This is a biography of King George III of England – the man who was king during the American Revolution. This is probably one of the best and most readable biographies I have ever read. I wanted to read it because I had learned almost nothing about this king and what I did “learn” was from American History classes, where we are told that he was an evil tyrant. This book shows a very human side to the king and also shows that, rather than being a tyrant, he was actually quite moral.
The experiment that the title refers to is how he and his wife set out to show that, unlike their ancestors, the royal family could be the moral examples for England. George grew up witnessing the immorality and fighting that went on in his family and was determined to not let it happen anymore. He and his wife, Charlotte, had 15 children, 13 of whom survived childhood. They were determined to be good parents and make sure their children were well-educated and had plenty of attention. This book presents George as not only king, but as a son, husband, and father. Unfortunately, with all his good intentions and, I would say, his lack of a good example, he falls short of being a loving father.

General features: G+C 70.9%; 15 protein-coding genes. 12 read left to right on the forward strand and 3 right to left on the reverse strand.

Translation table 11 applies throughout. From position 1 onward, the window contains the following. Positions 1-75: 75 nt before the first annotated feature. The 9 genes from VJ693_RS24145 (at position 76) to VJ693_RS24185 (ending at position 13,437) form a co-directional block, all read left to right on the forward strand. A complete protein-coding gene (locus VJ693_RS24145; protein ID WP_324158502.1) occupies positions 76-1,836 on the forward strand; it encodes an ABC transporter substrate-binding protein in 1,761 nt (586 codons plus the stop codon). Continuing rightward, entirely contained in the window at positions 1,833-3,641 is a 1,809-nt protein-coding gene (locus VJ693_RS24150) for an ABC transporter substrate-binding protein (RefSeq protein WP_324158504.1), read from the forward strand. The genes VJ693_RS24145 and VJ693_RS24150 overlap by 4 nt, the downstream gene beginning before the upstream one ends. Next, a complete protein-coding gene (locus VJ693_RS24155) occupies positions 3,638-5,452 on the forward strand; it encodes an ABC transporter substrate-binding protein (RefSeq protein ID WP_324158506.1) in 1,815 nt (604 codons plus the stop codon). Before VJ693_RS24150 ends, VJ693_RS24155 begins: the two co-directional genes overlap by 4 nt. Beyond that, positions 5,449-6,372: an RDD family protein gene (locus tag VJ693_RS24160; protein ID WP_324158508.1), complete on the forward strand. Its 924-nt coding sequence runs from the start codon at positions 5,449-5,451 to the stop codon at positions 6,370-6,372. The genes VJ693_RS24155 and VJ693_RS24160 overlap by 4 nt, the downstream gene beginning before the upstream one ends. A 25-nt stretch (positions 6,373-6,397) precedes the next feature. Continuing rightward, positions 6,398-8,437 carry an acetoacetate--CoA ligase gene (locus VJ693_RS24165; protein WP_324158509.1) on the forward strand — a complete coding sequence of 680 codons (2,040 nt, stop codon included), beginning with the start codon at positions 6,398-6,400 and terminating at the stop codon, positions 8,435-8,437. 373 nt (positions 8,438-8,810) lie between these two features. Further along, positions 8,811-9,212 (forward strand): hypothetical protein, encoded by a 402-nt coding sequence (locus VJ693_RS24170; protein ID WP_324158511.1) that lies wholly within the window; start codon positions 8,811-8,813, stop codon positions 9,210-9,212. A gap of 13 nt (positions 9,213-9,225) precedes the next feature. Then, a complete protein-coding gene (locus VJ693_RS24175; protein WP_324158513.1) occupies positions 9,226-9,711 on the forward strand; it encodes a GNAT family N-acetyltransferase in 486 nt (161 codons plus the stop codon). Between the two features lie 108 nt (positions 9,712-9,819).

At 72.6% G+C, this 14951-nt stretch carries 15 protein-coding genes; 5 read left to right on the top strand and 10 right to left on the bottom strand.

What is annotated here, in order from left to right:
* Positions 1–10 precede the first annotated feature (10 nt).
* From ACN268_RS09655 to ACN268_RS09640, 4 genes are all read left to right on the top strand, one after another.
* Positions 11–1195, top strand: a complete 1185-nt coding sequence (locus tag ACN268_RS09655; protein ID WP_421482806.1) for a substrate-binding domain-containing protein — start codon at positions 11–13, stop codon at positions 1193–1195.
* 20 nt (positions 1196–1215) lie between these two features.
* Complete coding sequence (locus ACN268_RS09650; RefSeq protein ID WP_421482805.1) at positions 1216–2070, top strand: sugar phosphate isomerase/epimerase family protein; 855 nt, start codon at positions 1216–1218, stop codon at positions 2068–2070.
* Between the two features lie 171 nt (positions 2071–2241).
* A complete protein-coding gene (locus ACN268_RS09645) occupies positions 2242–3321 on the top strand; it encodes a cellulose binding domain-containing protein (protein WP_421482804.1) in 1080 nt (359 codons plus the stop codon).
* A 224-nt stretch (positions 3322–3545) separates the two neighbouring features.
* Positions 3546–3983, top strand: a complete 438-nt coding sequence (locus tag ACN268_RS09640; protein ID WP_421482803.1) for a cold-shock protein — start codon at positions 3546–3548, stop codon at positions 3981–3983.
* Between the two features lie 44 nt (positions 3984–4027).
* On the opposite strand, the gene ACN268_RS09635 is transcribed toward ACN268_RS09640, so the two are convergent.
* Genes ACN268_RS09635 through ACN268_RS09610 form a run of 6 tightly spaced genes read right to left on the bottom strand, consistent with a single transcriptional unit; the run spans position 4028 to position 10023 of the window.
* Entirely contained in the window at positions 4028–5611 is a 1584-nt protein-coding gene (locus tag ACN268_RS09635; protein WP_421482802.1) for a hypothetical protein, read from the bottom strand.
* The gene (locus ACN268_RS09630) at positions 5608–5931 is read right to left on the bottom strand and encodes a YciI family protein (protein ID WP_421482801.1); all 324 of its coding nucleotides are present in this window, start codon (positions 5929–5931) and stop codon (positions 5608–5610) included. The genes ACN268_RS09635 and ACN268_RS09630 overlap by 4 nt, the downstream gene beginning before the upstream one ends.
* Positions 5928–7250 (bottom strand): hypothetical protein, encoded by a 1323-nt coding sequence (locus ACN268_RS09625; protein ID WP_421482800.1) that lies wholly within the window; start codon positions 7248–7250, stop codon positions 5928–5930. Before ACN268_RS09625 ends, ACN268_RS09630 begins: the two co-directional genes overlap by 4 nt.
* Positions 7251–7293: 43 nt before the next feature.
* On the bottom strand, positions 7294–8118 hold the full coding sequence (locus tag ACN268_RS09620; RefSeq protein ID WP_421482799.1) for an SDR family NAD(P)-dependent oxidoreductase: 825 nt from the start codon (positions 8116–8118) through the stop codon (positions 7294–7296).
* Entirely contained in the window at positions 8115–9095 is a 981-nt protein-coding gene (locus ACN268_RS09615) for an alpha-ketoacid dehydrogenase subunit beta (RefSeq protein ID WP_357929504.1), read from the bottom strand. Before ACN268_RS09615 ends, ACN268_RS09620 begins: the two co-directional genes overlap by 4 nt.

As is well-known, George eventually succumbs to mental illness and the author handles this with compassion and it is heartbreaking to see how his mind fell apart toward the end of his life. This book is well-researched and almost reads like a novel, rather than a dry biography.
Check availability on A Royal Experiment: The Private Life of King George III by Janice Hadlow
About the reviewer: Lois loves history and you can visit her at the circulation desks at Tredyffrin Public Library (both upstairs and down)!